On September 15, 1966, United made another motion. The minute order states that the motion ‘is resubmitted and is calendered (sic) for December 15, 1966.’ The notice of motion, dated September 14, 1966, but filed September 16, 1966, contains a waiver of notice and consent by the district attorney to the motion being heard on September 15, 1966. To the notice is attached another defective affidavit of non-collusion executed by Richard H. Savage on behalf of United. There is also appended the bail agent's letter typed on his letterhead showing a Los Angeles address and dated September 14, 1966. It is addressed to the court and reads: ‘Though (sic) the efforts of me, Joey Dorando, the Federal Bureau of Investagation (sic) apprehended Jack Kenneth Donaldson. They booked him at the local jail in Titisville (sic), Florida. He was then bonded by Keefe bonding agency. ( ) I have contacted Chief Bates on several occasions regarding Mr. Donaldson. I requested information as to when the defendant would return to court in Titisville (sic), Florida. I was informed he would return in the latter part of November, 1966. ( ) I had intentions of apprehending him in Florida, but I was informed that under similar circumstances a bondsman and investagator (sic) are now facing prosecution for kidnapping. ( ) I therefore request that the court set aside forfeiture and exonerate the bond.’ Above his signature appear the words, ‘Under penalty of perjury.’

What appears to be a telegram from the bail bondsman in Florida to Dorando, dated August 24, 1966, is also attached. It reads: ‘Ref Jackie Donaldson case set over October 24 1966 in a.m. Chief Bates Sheriffs Department will prepare info to you upon return from vacation 29th August 66.’

On December 15, 1966, United filed another notice of motion to set aside the forfeiture and to exonerate bond to be heard that date. A purported ‘affidavit of non-collusion’ executed by Richard H. Savage on behalf of United is attached to the notice; it, too, was defective in the same respects as those attached to the notices of motion filed June 22, 1966, and September 16, 1966. An undated note to the court signed by Dorando is attached; it read: ‘November 30, 1966, I, Joey Dorando contacted Titisville (sic), Florida regarding Jackie Kenneth Donaldson. The Municipal Court Clerk, Liza Frace, of Florida informed me that the case of Mr. Donaldson has been continued to January 9th of 1967.’

The clerk's minutes for December 15, 1966, show the appearance of a deputy district attorney and state that the motion ‘is resubmitted and continued to February 1, 1967 at 9 AM.’

On February 1, 1967, United renewed its motion. The notice dated January 30, 1967, but reflecting no filing stamp, contains a waiver of notice and a consent to hearing by the district attorney. Another defective affidavit of non-collusion executed by Richard H. Savage was appended to the notice of motion. In this notice and Savage's ‘affidavit’ the date of bail forfeiture is given as December 27, 1965. Also attached was a purported ‘affidavit of defendant’ (declaration), defective because no place within this state or date of execution is stated. Between the typewritten opening paragraph and the three typewritten concluding paragraphs are writings in longhand, which appear to be those of Alfred Borenstein, attorney for United, and of the defendant. Above the signature ‘Alfred Borenstein’ appear the following in longhand: ‘Def. was a skip. Bail Bondsman discovered Def. Location at Titisville, Florida and the F.B.I. picked up Def. Based upon this information.’ Then follows in what appears to be defendant Donaldson's hand: ‘I paid my Lawyer everything I could. My Lawyer refused to come to Court unless I paid more money. I had no more money to pay her. The Public Defender was appointed for me, then was withdrawn. I was frightened and felt I had no chance to defend myself so I left. The Bondsman knew nothing about my leaving. I went home to Florida.’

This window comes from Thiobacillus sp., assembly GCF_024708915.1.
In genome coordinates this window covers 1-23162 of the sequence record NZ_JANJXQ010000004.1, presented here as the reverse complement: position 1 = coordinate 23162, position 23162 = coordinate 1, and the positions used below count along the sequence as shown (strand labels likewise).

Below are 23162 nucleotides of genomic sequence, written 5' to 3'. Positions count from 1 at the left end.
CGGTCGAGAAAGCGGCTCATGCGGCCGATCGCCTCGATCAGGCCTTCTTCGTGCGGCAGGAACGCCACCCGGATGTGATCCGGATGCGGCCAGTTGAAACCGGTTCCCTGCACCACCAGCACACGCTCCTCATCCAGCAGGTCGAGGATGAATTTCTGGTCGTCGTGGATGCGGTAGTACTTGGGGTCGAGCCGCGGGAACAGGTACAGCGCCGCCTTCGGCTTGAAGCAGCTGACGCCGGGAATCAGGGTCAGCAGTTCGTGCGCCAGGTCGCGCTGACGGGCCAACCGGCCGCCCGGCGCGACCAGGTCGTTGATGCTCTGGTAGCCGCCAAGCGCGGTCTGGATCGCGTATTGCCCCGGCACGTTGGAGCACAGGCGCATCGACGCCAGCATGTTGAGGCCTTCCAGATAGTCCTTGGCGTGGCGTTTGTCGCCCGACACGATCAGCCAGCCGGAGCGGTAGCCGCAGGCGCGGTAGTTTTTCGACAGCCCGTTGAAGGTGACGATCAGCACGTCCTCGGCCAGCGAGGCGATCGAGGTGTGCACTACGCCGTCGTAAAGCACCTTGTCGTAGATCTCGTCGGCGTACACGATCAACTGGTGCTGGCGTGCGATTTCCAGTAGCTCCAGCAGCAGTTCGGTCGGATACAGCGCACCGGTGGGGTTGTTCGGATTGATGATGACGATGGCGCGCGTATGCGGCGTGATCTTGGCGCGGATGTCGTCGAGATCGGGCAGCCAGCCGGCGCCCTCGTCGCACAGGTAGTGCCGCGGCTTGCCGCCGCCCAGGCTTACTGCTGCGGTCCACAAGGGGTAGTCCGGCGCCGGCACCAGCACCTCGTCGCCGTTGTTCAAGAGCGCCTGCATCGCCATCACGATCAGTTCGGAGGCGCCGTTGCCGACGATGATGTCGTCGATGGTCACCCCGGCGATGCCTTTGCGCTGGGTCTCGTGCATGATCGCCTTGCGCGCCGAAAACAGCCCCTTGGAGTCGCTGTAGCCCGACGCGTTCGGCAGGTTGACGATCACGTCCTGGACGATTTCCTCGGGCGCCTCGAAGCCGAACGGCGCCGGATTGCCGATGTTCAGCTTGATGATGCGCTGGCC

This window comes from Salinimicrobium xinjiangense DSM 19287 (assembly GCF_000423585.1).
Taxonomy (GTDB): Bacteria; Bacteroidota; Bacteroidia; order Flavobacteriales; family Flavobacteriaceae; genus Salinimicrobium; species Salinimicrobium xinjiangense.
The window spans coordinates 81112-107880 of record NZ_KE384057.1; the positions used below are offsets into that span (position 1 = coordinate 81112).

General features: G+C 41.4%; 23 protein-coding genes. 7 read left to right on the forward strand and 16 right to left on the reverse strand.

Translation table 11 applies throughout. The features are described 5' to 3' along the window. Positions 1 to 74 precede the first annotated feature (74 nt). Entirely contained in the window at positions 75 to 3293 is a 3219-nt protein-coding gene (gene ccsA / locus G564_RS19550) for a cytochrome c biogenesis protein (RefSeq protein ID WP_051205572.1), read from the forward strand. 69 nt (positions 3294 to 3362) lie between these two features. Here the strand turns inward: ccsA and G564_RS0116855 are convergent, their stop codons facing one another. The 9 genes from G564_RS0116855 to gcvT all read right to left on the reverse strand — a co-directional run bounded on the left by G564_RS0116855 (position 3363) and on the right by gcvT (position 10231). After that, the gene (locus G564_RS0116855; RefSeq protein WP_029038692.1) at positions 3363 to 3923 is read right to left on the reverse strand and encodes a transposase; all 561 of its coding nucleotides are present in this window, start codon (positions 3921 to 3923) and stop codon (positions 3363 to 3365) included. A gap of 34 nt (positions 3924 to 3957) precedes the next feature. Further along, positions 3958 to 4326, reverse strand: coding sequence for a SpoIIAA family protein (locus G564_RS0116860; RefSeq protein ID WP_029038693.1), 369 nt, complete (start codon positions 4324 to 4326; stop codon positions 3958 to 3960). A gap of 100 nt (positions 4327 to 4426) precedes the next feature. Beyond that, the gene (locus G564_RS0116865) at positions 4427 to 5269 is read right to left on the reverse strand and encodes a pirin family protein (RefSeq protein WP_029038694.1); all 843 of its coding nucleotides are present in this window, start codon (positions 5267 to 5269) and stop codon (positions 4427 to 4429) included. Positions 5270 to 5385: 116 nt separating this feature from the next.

The clerk's minute order of February 1, 1967, reflects appearances of a deputy district attorney for the People, a deputy public defender for the defendant Donaldson, and A. Borenstein for United. It recites, ‘Motion to exonerate bail forfeiture under submission.’

The order of February 9, 1967, entered Nunc pro tunc, shows an appearance of ‘A. Borenstein for Surety Company’ and states: ‘Motion to set aside bail forfeiture denied.’


The statute setting forth the requirements to empower a court to set aside a bail forfeiture reads in the part relevant to this case: ‘If within said 180 days after such entry (of forfeiture) in the minutes * * * it be made to appear to the satisfaction of the court that the defendant is * * * physically unable * * * by reason of detention by civil or military authorities, to appear in court at any time during said 180 days, and that the absence of the defendant was not with the connivance of the bail * * *.’ (Pen.Code, s 1305.) The provisions of the statute are jurisdictional. (People v. Black (1961) 55 Cal.2d 275, 277, 10 Cal.Rptr. 459, 358 P.2d 915; People v. Stuyvesant Ins. Co. (1963) 216 Cal.App.2d 380, 382, 31 Cal.Rptr. 208; People v. Stuyvesant Ins. Co. (1968) 261 Cal.App.2d 773, 782, 68 Cal.Rptr. 389). The burden is upon the bonding company seeking to set aside the forfeiture to establish By competent evidence that its case falls within the four corners of these statutory requirements. (People v. Niccoli (1951) 102 Cal.App.2d 814, 819, 228 P.2d 827.)